Eaglecrest Golf Club plans to transition from 18-hole facility to a nine-hole layout. (Eaglecrest Facebook Photo)

Eaglecrest Golf Club plans to transition from 18-hole facility to a nine-hole layout. (Eaglecrest Facebook Photo)

Eaglecrest Golf Club rejects latest offer from Qualicum Beach council

Course owners plan to reduce layout from 18 holes to nine

The owners of Eaglecrest Golf Club have informed the Town of Qualicum Beach they are not interested in proceeding with the latest five-year lease council proposed on Jan. 27.

Council amended the rate in the lease agreement with Semiahmoo Golf Centre for use of the town-owned 17th fairway and the 18th tee box at the course. The latest offer entailed a five-year lease for the 17th fairway, based on the current rate of $1,902 for 2021, and a two per cent annual increase for the subsequent four years. For the 18th tee box the current lease rate of $376 for the first year would be maintained and a two per cent hike each year in the next four years.

“They’re not interested in entertaining that,” said Heather Svensen, corporate administrator, who informed council at its regular meeting on Feb. 3.

Eaglecrest owners have planned to reduce the course layout from 18 holes to nine, starting in April. But at present, the club reduced the operations to just 17 holes as it has now excluded the use of the 17th fairway.

“Without the 17th that’s very impractical for people to walk from the 16th green to the 18th tee box; it’s not a very good experience,” said Coun. Teunis Westbroek after recently playing at Eaglecrest.

Coun. Scott Harrison made a successful motion to indicate council fully supports an 18-hole golf course and has no plans to entertain any application that would undermine that use.

RELATED: Qualicum Beach officials say lease negotiations with Eaglecrest Golf Club not concluded

“We’ve got a lot of emails, I know Coun. Westbroek got a lot, I have got a lot and the mayor has too,” said Harrison. “A lot of people are worried. Are we going to change the reality on the ground? I don’t think that’s the intent for any of us. That’s just the frame of the conversation. We do want to be supportive of the business but we’re not going to go down that road. If I can say that. It’s just letting the people know that that’s not really on the table right now.”

Westbroek said they want to continue to work things out with Semiahmoo Golf Centre. He explained the town has had problems with the previous owners but were still able to work things out and went on to establish a good working relationship.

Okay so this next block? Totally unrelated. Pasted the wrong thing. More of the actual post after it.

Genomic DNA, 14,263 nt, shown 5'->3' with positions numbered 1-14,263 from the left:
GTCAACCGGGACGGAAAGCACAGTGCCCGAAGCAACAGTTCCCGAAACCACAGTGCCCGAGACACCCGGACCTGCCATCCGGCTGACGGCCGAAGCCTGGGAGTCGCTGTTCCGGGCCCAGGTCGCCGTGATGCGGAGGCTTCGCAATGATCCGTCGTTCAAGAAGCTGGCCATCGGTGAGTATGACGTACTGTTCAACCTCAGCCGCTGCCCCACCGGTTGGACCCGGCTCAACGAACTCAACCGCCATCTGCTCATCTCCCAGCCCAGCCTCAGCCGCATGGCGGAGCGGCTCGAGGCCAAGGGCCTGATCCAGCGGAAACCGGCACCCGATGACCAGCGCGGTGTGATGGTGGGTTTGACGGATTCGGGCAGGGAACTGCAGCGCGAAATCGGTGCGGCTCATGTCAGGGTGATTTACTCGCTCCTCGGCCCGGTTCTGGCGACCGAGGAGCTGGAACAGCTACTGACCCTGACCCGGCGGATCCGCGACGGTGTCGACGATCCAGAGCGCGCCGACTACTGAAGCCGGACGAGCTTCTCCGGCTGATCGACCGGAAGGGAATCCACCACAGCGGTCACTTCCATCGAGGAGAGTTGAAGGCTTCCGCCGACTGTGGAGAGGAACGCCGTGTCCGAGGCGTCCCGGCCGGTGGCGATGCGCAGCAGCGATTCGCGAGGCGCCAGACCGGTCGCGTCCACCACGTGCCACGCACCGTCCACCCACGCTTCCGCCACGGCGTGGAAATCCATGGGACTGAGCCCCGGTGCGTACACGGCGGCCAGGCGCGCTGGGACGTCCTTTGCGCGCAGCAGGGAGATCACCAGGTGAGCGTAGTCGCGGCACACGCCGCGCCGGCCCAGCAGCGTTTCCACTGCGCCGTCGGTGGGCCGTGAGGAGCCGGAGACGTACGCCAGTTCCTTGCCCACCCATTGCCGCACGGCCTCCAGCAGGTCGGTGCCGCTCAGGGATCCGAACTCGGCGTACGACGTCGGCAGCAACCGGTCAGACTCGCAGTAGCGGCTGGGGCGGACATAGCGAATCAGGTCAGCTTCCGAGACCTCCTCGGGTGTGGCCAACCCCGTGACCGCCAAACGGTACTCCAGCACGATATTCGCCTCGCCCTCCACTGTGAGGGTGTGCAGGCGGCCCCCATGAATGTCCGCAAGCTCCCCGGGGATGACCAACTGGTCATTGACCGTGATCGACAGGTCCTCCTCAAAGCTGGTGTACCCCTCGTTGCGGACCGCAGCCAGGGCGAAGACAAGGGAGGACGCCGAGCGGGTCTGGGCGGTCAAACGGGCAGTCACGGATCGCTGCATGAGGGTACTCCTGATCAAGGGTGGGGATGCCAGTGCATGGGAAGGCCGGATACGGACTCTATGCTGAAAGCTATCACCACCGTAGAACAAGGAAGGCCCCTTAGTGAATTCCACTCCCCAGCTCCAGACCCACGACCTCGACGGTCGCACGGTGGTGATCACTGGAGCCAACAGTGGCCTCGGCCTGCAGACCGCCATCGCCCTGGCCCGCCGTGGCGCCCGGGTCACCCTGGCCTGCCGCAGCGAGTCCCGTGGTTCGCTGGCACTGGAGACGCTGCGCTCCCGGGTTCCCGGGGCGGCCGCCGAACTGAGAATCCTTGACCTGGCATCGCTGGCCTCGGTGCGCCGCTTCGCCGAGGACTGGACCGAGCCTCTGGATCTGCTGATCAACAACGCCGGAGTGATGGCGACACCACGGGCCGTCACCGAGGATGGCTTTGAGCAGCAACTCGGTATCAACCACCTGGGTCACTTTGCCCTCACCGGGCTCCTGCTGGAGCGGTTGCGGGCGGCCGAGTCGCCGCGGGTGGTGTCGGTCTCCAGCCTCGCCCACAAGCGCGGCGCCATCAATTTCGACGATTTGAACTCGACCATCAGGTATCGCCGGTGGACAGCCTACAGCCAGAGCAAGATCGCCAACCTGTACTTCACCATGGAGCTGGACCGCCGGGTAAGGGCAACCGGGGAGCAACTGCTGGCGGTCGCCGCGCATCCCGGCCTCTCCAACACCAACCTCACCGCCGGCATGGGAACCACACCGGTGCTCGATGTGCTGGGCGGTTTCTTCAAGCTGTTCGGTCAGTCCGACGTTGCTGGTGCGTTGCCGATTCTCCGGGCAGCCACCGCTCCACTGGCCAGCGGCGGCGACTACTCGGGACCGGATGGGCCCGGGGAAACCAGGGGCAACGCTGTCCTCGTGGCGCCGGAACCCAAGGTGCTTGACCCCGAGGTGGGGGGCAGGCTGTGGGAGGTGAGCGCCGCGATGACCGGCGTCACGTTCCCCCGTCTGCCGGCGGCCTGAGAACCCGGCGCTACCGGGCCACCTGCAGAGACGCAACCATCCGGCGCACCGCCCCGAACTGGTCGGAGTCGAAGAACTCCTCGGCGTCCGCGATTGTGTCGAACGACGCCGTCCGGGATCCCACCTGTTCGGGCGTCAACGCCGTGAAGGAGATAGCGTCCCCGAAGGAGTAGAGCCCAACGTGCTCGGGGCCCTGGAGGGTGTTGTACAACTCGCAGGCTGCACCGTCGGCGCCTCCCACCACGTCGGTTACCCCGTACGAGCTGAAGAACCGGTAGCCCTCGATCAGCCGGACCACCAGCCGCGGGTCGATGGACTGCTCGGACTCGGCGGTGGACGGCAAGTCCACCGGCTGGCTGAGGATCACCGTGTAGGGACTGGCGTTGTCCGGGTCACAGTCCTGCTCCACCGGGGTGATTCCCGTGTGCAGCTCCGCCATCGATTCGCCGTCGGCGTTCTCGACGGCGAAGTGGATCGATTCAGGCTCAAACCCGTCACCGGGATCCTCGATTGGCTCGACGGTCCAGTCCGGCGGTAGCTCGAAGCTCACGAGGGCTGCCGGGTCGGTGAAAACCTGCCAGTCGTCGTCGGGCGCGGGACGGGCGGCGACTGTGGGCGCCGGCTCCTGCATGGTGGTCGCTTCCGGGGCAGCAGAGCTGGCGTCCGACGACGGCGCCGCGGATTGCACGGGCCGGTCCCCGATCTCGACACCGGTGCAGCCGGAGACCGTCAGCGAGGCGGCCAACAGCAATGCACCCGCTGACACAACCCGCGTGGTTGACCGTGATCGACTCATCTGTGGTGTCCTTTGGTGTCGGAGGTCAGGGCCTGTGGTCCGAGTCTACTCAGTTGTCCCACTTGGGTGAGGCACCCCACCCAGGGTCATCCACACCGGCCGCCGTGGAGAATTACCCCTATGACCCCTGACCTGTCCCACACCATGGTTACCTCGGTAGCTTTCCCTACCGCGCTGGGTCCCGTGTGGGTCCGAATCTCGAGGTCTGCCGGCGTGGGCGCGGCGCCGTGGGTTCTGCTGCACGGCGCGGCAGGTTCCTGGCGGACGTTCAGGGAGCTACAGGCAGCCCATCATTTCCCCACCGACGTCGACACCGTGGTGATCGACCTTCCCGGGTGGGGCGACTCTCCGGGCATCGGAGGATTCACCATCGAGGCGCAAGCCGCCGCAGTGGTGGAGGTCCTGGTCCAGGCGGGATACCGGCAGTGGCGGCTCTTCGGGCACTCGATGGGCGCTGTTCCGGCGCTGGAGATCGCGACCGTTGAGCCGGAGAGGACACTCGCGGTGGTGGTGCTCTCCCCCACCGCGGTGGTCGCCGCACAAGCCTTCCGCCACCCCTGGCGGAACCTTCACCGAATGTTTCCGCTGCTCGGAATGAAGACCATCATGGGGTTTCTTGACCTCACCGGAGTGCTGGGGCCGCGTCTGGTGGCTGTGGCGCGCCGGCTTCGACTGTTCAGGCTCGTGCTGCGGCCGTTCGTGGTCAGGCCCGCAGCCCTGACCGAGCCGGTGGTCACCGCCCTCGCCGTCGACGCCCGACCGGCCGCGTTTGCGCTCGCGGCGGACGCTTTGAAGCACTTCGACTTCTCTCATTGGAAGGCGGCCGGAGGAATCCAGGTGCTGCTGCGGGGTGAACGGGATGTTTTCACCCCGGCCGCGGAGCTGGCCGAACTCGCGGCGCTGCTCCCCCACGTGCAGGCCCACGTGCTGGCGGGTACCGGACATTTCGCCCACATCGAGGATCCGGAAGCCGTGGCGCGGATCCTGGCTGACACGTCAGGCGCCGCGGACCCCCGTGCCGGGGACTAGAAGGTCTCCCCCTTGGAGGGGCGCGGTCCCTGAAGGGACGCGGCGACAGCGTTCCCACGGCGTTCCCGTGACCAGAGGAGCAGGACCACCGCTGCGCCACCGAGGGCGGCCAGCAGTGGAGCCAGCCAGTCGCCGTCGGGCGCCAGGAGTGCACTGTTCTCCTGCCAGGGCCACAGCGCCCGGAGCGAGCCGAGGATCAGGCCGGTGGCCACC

“I am hoping with the new owners that would continue,” said Westbroek. “I think it would be appropriate for the town to acknowledge that we didn’t respond to their earlier request for renewing the lease with an apology also that we would look forward to building better communication but also a good solid business relationship. That’s my motion.”

Semiahmoo Golf Centre has been operating Eaglecrest Golf Club since they took ownership three years ago. They attempted to discuss the lease with the town six months ago but only got a reply on Dec. 24, one week before the lease expired on Dec. 31, 2020. They’re also disappointed with the initial plan to double the rent for the use of 17th fairway and 18th tee box.

Westbroek said he wants the town to negotiate in an amicable way. He suggested a meeting with the owners to discuss how they can move forward in the interest of all who lives and plays golf at Eaglecrest, which is celebrating its 50th anniversary.

“It’s been there a long time, long before Arrowsmith, long before Pheasant Glen and so on,” said Westbroek. “It’s integral to Qualicum Beach. It’s not just a place to play 18 holes of golf. It’s part of our attractiveness for people to move here, to live here and to play golf. This is important to our culture, to our business community.”

Westbroek suggested they write an open letter to Semiahmoo Golf Centre to convey their intention to work with them.

Mayor Brian Wiese said he has offered to work with the owners but had not receive a reply to his calls for a meeting or discussion other than the email Svensen received recently.

Harrison agreed that an open letter indicating the town’s willingness to work with the owners to find a solution is an appropriate move.


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